Nothing if not tenacious, those stubborn cattle farmers tried so very hard - [link] to comply with the crazy protocols set out by a quango known as Natural England and a couple of areas actually managed to produce a pilot cull. More were planned to follow as the results on TB breakdowns in cattle and animals slaughtered in the first two areas, are reported to be pretty spectacular.

This despite monumental interference, harassment and intimidation by activists terrorists - [link] who continue to show no remorse whatsoever for their actions. And of course, they are reveling in the latest high resolution sat-nav routes to our farms, where they plan to repeat them. A quote in Farmers Guardian's article from Tiernan:
"From a point of view of advertising where the breakdowns are, you can see on the maps that have gone up so far it would be quite easy to say 'this farm' and you can put a crosshair on those maps and you can reproduce that.

"The maps will provide us – and have provided us - with a far better idea of where we should prioritise looking after badger setts because where there has been a breakdown those farms are far more likely to not only have signed up for a badger cull but more than likely will be out there shooting the badgers themselves.

There will be more attention paid to those that have had a TB outbreak."
The Badgerists websites are peppered with 'illuminating' comments about the effect they expect from the information Defra's map has provided for them. Phrases such as 'shining a light' on outbreaks and a 'natural bactericide', imply a more than passing interest in farms thus labelled. We can read the runes if Defra cannot.

 As former Secretary of State, Owen Paterson commented:
"The [cull] policy had been compromised all along, he added. “The antis placed so many obstacles to make it fail. I cannot tell looking back whether they were inside Government, outside or both."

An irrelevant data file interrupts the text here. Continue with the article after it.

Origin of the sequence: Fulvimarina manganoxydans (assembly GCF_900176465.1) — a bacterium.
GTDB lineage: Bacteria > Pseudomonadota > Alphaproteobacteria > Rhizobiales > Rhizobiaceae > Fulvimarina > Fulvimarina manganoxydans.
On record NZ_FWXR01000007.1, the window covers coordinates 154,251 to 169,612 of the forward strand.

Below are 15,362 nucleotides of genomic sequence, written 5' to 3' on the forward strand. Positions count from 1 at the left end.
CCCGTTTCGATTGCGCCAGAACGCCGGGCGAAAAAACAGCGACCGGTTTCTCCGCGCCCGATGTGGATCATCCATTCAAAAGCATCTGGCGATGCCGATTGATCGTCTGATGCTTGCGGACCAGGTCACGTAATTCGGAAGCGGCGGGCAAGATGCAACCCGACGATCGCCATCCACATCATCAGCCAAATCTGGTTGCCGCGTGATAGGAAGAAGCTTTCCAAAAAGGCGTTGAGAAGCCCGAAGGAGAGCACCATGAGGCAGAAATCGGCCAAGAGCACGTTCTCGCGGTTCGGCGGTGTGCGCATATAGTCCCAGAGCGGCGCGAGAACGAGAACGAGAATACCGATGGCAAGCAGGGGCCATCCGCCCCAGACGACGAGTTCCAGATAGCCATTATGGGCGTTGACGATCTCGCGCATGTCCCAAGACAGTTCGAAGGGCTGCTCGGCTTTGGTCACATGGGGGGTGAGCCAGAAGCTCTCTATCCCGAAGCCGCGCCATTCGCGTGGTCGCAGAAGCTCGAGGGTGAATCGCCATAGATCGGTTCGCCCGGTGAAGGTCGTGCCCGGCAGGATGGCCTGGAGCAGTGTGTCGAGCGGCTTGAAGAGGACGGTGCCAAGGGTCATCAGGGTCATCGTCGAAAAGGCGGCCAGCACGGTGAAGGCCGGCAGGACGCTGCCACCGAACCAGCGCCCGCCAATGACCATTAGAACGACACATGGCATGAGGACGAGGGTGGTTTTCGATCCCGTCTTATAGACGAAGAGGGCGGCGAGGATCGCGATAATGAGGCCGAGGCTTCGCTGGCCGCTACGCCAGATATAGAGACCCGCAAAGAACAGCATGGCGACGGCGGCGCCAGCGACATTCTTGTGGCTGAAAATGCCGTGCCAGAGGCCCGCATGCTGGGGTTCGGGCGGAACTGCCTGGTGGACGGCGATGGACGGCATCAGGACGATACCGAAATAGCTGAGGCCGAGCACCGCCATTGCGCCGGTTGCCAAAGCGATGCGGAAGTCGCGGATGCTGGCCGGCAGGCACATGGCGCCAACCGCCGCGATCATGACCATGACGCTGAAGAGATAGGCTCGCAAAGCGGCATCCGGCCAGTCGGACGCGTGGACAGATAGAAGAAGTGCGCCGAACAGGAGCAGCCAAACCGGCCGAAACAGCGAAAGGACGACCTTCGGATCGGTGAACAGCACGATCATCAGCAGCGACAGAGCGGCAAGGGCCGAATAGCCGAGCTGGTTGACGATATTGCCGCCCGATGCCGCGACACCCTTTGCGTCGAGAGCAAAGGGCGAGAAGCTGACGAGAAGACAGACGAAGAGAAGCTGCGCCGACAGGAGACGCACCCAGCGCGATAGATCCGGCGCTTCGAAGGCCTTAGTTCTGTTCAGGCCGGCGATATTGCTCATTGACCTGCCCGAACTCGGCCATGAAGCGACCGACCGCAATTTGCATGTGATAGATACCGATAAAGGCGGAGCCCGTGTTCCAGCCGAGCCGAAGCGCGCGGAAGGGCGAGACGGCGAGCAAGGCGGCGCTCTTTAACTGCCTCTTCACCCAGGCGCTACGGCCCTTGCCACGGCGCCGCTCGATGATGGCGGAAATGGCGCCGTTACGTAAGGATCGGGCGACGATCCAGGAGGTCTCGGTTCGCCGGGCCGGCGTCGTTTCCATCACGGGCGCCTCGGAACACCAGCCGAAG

And our use of the word 'terrorist' is not overstating the situation. Dictionary definition:
"The practice of using violent and intimidating methods especially to achieve political ends." 
But is not putting sensitive and personal data on a public website, which may give those intent on preventing lawful activities,  in fact aiding and abetting such 'terrorism'? We would suggest it could be.

And these were precisely the actions for which Camel Ebola (aka Jay Tiernan) was served with an injunction to prevent. But will it? Now that he and others can add cyber bullying to their list of credits, courtesy of  Defra, our Department of  Food and Rural Affairs, charged with eradicating tuberculosis. Even from badgers.

So in all seriousness we ask if the 'Stop the Cull' campaign could be run from inside Defra?

Events we have listed in a brief chronology on this link  include the political shenanigans known as the RBCT,  the cats cradle of cull protocol dreamed up by Natural England for badger culls and now that the inevitable consequences of publishing this map, would support that conclusion.

In fact as cattle farmers, everything we have experienced over the last twenty years, lead us to postulate that these consequences were exactly as intended.